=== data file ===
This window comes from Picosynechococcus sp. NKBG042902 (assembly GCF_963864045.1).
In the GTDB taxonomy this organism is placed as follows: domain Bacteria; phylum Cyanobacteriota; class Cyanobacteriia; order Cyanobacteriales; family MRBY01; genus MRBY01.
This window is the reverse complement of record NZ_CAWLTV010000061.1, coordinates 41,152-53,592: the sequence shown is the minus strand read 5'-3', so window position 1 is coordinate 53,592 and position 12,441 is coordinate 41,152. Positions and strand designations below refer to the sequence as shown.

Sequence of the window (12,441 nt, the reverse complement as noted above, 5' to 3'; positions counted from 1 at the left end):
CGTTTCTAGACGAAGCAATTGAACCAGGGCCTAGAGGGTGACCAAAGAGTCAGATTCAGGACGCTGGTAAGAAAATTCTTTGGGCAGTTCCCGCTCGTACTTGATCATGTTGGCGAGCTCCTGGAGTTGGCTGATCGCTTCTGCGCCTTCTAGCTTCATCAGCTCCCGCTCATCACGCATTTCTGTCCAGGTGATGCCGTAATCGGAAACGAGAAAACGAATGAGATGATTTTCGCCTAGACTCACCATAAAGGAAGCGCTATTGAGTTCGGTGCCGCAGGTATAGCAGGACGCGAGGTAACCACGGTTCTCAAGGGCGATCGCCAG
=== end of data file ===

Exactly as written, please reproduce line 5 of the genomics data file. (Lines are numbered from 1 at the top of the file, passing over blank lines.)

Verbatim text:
CGTTTCTAGACGAAGCAATTGAACCAGGGCCTAGAGGGTGACCAAAGAGTCAGATTCAGGACGCTGGTAAGAAAATTCTTTGGGCAGTTCCCGCTCGTACTTGATCATGTTGGCGAGCTCCTGGAGTTGGCTGATCGCTTCTGCGCCTTCTAGCTTCATCAGCTCCCGCTCATCACGCATTTCTGTCCAGGTGATGCCGTAATCGGAAACGAGAAAACGAATGAGATGATTTTCGCCTAGACTCACCATAAAGGAAGCGCTATTGAGTTCGGTGCCGCAGGTATAGCAGGACGCGAGGTAACCACGGTTCTCAAGGGCGATCGCCAG